If you’re an antipodean coming to Europe to race for the first time like Imogen Smith, you’re probably prepared for big hills, dramatic landscapes, and hard racing.
But here’s a few things Imo picked up that you can’t prepare for…
The way Euros descend on gravel is so distinctive there’s actually a special name for it. Basically, if you’re barrelling down a -15% gravel switchback descent completely out of control, changing lines with no regard for your safety or anyone else’s, preferably cutting off your opponents, you’re Eurobombing. And there’s no escaping it – it’s a matter of do or have done to you. The best advice I’ve had was to pretend like you’re skiing and steer with your feet. The thing that’s worked best for me so far, however, is to pretend I’m a puppet and go completely limp – and that includes my brake fingers. Don’t be afraid to unclip and don’t be afraid to slide. Most of all, don’t try to stay in control. You’re not Eurobombing if you can steer.
Which brings me to the all-around Euro attitude to excavation, barriers, motor vehicles, and oil spills…
2. Health and safety
3. Techno… yes!
There’s definitely been a soundtrack to my trip, and it’s one that I really hope I will forget. Although it hasn’t combined well with jetlag… If you’re Euro, it’s okay to like techno: Bad songs that were bad in the 1990s remixed with an uplifting synth beat. Leave your shame at the airport and embrace the rhythm!
In Australia it’s never hard to tell the difference between a serious racer and someone who’s in it for the challenge – you just have to read the outfit, because very few Aussie men are going to dress up in skin-tight lycra and shave their legs unless they’re racing for more than sheep stations. The Euros are so comfortable with their masculinity that an oiled up full-body shave down is standard for the weekend rider. Whether it’s the mountain air or the bike-loving culture, the weekend rider is at another level altogether anyway. At sign-on for the Dolomiti Superbike there were hundreds, hundreds of identical Italian men – tanned, hairless, immaculately kitted out, limbs laced with pythonesque veins – it was impossible to tell who was a pro and who wasn’t. Except for one distinctive feature…
The bigger the better. Nothing to be ashamed of:
6. You’re always speaking the wrong language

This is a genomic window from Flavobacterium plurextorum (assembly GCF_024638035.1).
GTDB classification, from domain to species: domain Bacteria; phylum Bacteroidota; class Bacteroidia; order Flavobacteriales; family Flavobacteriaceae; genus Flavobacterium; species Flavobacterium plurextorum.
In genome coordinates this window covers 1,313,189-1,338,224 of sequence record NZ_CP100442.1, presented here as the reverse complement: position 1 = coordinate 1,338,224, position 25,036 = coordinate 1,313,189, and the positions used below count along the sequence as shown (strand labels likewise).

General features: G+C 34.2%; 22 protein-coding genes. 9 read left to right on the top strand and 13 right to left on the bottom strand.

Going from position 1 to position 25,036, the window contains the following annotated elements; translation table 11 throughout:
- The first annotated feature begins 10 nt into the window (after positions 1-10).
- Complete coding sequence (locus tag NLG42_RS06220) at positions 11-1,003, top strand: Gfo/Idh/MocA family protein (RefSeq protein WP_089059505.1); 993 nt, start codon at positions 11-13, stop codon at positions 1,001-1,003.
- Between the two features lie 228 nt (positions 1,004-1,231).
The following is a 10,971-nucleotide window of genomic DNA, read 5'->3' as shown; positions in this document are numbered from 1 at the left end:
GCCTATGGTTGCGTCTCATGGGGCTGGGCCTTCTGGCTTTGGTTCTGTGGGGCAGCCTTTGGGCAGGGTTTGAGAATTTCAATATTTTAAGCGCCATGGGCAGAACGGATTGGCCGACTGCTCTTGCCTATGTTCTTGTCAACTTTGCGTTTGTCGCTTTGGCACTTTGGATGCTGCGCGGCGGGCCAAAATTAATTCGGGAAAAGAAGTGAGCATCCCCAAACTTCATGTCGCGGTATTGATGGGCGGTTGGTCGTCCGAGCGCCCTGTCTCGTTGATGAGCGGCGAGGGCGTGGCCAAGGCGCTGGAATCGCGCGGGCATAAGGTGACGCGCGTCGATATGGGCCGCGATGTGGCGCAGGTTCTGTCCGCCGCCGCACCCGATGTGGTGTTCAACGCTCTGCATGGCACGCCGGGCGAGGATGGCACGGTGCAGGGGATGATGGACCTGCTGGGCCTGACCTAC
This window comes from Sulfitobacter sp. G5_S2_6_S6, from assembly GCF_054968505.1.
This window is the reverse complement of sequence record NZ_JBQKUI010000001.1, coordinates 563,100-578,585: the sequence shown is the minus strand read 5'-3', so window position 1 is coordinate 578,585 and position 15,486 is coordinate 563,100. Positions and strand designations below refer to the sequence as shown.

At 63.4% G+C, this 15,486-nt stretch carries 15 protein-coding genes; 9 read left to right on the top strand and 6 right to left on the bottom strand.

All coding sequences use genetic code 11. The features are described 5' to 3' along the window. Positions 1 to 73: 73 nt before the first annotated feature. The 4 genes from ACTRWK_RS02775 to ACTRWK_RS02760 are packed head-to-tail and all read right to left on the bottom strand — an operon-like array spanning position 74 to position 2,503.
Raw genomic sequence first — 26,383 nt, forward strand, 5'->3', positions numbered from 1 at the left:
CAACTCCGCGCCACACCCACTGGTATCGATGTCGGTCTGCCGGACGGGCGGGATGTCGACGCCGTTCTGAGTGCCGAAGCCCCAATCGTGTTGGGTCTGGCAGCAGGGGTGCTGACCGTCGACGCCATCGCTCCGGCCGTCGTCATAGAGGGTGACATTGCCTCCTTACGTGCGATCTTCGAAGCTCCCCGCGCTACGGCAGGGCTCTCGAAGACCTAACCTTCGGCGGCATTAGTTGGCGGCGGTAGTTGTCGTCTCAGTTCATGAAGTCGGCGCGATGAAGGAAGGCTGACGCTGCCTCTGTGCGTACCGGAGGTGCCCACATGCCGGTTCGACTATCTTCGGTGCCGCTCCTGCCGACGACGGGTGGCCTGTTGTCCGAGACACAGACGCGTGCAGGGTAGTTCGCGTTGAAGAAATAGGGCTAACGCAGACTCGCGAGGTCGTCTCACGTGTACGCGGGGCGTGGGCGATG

The SüdTirol has changed hands between various incarnations of Austria, Germany, and Italy over thousands of years, and its loyalties are as complex as its history. I thought I was doing pretty well by trying to speak some patchy Italian, only to be responded to in German. When I tried English I would get Italian, and round and round we went.
I’d like to say that the best language is a smile and a laugh, but that’s bollocks, too. Smiling and laughing makes you look silly when you are trying to find a flushing toilet. It’s been worst on the bike. The only thing I’ve understood so far was when a pro shouted ‘Achtung!’ at me, which, on the bike, translates to ‘get the f$%k out of the way before you kill us both!’. So far I’ve either sat behind people for far too long, taken dodgy and exhausting lines around them, or cleared my throat loudly in the hope that they’d move over when I’ve needed to call track. I’ve not yet resorted to ‘Achtung!’.
Is a goopy substance at least a foot deep and preferably mixed with the manure of some farm animal or other (doesn’t really matter which, as long as it’s not goat). What we would normally call mud, the euros call the ground.
8. Weather. Or not
I got to know some English people, and if there’s one thing the English know, it’s the weather. They helped me recalibrate my internal thermometer to cope better with alpine conditions. Managing the change from the subtropics to the high Alps is not a matter of clothing or fortitude, I discovered, but of semantics.
Hot – above 20 degrees. Remove shirt and complain
Warm – above 14 degrees. Complain but retain shirt
Nice – 14-10 degrees with a slight breeze. Ride for 9 hours
Cool – 10-8 degrees. Put on armwarmers. Leave jersey unzipped
Chilly – 6-2 degrees. Zip up jersey
Cold – 2 degrees and below, raining and snowing. Add booties. Gloves optional.
I also learned about a new type of rain called hot-rain. That is, rain above 12 degrees that makes you HARD. I don’t yet know what cold rain does to you.
If I had to recalibrate my assessment of the weather I’ve also had to adjust how I read Euro emotion. When I turned up to sign on for the Dolomiti Supernbike with an MTBA licence and a printed receipt as evidence of my recent renewal I was greeted with cries of protest ‘non e possible!’ ‘Aie, aie, aie!’, my licence was slapped, thrown, spat on, and ground into the floor, then returned to me with my race pack. Mike encountered a Europunter who was so incensed by his request to get by that he took both hands off the handlebars to remonstrate. Apparently, it was too dangerous to call track at that particular moment.
10. Food culture
There have been times racing at home when a dropped bottle has been the end of a race for me – dehydration and a lonely ride to the finish line. In Europe there are so many feed zones that you’ve barely swallowed the strudel you picked up at the last one before you’re being offered black forest torte at the next. Euro feedzones are situated in lonely hill towns, so you don’t just pass through, you roll into a festival; you’re swamped. I’ve been offered cups of coke by multilingual five-year-olds and an octogenarian gentleman refilled my bidon for me when my hands shook too much to take the lid off. Everyone is involved, excited, and desperate to help stuff you with regional specialties.
It’s been a bit of culture shock, but I’ve been practicing my Eurobombing, ridden some hot-rain, and although I’m yet to buy a bumbag, the techno is growing on me. Plenty of time to practice my Euroskills as I head to Craft Bike Transalp in Mittenwald tomorrow!